Volkswagen Passat Alltrack

    Rarely does the booking of a press car correspond with the week’s weather. Such is my luck – or the apparent lack of it, I’ve driven Morgan’s through thunderstorms, handed back a Mercedes Benz G-Wagen just hours before flash flooding (Its 700mm wading depth would’ve proved very handy) and spent many an hour driving a non-air-conditoned budget-buy in the heat of summer. Just for once, though, the stars aligned: the first falling of snow, albeit light, occurred right in the middle of my week with Volkswagen’s new Passat Estate Alltrack.

    If you’re like me - by which I mean you live out on the sticks and are thus prone to adverse weather and all it brings - but you don’t necessarily need an SUV or anything with tundra-plundering abilities or ride-height that requires the use of step ladder to gain access to the driver’s seat, then the Volkswagen Passat Estate Alltrack might very well be up your unpaved alley. It’s four wheel-drive, it’s got hill descent control, and it doesn’t make you look like you’ve joined the local branch of Mountain Rescue. It’ll tow a braked load of up to 2,200kg too.

    Distinguishable from its more business-like brethren by its raised ride-height, chunkier bumpers and underbody protection, flared (and plastic clad) wheel arches, discreet roof rails, and larger “Kalamata” alloy wheels, it is to-all-intents-and-purposes the automotive equivalent of  sensible shoes. With its 40:20:40 rear seats folded flat it boasts one of the biggest boots in its class – honestly you could sleep in it – or alternatively, with the backseat set upright it offers rear passenger sprawling space to spare (and still 650 litres of load-space). Practical doesn’t do it justice.

     There’s only one engine choice, and only one gearbox option. If you want an Alltrack – and it’ll be an estate, there’s no saloon - it comes with Volkswagen’s 187 bhp 1,968cc four-cylinder turbo-diesel coupled to their 7 speed dual clutch DSG gearbox. Said combination makes for smooth progress. And it rides nicely too, albeit in a comfort orientated, rather than anything remotely sporty, manner.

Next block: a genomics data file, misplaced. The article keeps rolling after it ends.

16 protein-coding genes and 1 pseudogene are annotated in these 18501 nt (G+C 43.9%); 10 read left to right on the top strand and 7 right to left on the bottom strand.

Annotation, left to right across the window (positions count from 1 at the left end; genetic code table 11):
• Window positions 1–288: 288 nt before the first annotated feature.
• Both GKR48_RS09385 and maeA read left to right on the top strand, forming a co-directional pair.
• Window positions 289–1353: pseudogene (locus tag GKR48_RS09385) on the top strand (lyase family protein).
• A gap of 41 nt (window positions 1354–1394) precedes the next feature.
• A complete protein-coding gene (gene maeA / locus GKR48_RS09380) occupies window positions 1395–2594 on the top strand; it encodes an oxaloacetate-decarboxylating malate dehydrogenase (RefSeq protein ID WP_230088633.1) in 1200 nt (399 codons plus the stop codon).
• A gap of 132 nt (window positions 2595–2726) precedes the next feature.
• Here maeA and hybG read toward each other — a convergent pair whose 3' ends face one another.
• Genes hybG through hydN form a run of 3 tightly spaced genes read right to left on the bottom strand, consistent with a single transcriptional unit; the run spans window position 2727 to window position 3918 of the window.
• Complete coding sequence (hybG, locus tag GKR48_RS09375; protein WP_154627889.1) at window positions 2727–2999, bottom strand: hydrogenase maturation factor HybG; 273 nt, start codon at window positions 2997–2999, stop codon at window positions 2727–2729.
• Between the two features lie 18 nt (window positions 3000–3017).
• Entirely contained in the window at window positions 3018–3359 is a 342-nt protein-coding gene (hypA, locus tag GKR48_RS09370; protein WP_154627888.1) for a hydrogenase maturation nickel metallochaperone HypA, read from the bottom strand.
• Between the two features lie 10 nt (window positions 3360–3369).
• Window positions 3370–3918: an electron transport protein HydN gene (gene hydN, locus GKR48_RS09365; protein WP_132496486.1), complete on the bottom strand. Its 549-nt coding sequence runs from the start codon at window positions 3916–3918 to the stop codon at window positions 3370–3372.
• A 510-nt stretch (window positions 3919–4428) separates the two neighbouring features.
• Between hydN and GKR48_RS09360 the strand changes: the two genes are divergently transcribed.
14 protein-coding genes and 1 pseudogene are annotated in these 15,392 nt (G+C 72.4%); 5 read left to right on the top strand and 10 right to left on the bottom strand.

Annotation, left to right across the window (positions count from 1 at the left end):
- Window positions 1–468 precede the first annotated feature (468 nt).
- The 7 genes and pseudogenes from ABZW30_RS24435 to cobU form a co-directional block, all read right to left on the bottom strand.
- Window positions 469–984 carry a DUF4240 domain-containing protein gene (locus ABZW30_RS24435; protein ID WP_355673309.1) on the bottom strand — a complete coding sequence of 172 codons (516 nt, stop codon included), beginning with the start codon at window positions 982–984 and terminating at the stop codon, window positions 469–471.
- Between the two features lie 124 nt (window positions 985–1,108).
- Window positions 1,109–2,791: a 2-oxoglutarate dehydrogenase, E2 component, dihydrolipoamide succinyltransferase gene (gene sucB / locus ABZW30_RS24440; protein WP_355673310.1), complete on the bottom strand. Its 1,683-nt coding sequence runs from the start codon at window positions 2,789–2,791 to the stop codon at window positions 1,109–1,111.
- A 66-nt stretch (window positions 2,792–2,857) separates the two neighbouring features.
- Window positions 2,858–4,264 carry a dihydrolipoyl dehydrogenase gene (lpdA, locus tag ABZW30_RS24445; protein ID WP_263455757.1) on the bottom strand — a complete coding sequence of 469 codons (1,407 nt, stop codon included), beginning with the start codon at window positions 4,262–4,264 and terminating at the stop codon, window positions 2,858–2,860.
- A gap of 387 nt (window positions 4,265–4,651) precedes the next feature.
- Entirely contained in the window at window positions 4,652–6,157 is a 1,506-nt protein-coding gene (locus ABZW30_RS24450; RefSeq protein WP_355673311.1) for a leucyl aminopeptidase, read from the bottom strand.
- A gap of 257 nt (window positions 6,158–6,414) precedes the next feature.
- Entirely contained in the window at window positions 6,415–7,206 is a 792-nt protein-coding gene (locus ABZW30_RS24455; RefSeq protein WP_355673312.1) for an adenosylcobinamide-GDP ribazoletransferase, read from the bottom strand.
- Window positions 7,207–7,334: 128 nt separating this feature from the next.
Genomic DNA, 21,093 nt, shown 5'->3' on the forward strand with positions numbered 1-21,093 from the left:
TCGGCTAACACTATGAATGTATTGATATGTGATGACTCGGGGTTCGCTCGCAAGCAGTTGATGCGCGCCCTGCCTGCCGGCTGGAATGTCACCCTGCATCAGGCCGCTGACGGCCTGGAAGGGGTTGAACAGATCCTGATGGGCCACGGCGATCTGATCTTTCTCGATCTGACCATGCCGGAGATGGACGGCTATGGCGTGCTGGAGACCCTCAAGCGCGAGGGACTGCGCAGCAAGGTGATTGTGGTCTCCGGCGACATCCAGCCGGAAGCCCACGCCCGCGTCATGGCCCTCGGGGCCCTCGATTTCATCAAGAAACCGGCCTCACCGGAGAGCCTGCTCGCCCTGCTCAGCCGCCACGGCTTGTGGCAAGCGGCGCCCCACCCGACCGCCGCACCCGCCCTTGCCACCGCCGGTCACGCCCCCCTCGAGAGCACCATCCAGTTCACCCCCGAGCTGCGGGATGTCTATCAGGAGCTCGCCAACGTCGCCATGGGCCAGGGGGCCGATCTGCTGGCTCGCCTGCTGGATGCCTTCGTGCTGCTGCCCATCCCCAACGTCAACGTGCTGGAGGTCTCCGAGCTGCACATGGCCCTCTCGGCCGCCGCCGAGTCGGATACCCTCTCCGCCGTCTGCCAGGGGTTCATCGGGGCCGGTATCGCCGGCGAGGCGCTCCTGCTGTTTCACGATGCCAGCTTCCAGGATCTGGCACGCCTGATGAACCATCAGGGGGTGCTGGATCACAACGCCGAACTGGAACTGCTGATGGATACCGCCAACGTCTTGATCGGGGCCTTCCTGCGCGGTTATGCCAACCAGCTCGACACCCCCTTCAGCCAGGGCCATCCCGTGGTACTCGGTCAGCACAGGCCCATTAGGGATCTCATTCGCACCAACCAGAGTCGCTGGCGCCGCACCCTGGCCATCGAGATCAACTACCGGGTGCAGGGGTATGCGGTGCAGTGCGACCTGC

If that last paragraph doesn’t exactly sound exciting that’s probably because the Passat doesn’t exactly feel exciting. It will cruise all-day-every-day without fuss, and you’ll arrive at your destination as unruffled as you were when you left. But if you prefer your journeys to be more engaging, the Alltrack’s light and uncommunicative steering, although precise and direct, plus the gearbox’s hesitancy and sometime reluctance to slip into lower ratios, might leave you wanting. The Alltrack’s abilities are better suited to those who prefer to be off the beaten track rather than to those who prefer to be on tracks of the racing kind.

    It even gets something called Travel Assist. Standard across the entire Passat range it makes the Passat the first VW than can drive at up to 130mph in a partially automated mode. Clever stuff! What’s perhaps not so clever is that Volkswagen don’t fit a spare wheel as standard. On a car so overtly styled for the great outdoors I know which “driver aid” I’d prefer.

    Fortunately there was no call for either spare wheel, or the dreaded inflation kit VW now fit in its place either. The four-wheel drive came in very handy though, it made light work of the snow and added an element of extra reassurance when I was required to trek to Carmarthenshire early one snowy Sunday Morning. And I thought Shropshire felt empty…

    If you like your cars relaxing and undemanding, you like the idea of a little added security promised by four-wheel-drive, and most of all you don’t want to follow the SUV crowd, the Passat Alltrack proves a very worthy ally, whatever the weather.



Volkswagen Passat Estate Alltrack 2.0 TDi

Engine: 1,968cc 4Cyl 16V turbo-diesel

Transmission: 7 speed dual–clutch Automatic with 4 Motion Four-wheel drive.

Power:  187 bhp @ 3,600 rpm

Torque: 295 lbft @ 1,900 – 3,300 rpm

0-62MPH: 8.0 Sec

Max Speed: 139 mph

CO2: 133 g/km (NDEC Derived)

MPG: 43.6 combined (WLTP)

Price: from £39,185 (as tested £45,895)


Many thanks to Volkswagen’s UK press office for the loan of their PASSAT



Liam Bird Liam Bird

I'm Liam Bird, a freelance Motoring Writer based in the South Shropshire Marches. I currently write car reviews and road tests for a number of regional lifestyle magazines and newspapers which are distributed throughout Cheshire, Herefordshire, Shropshire, Staffordshire, Worcestershire, most of Wales and beyond.

As a member of the Welsh Group of Motoring Writers I'm as happy behind the wheel of a super-mini as I am in the latest super-car. I have press accreditation with most of the major motor manufacturers, meaning that as well as always being on the look out for further commissions, I always have a number of cars arriving each month ready to review.

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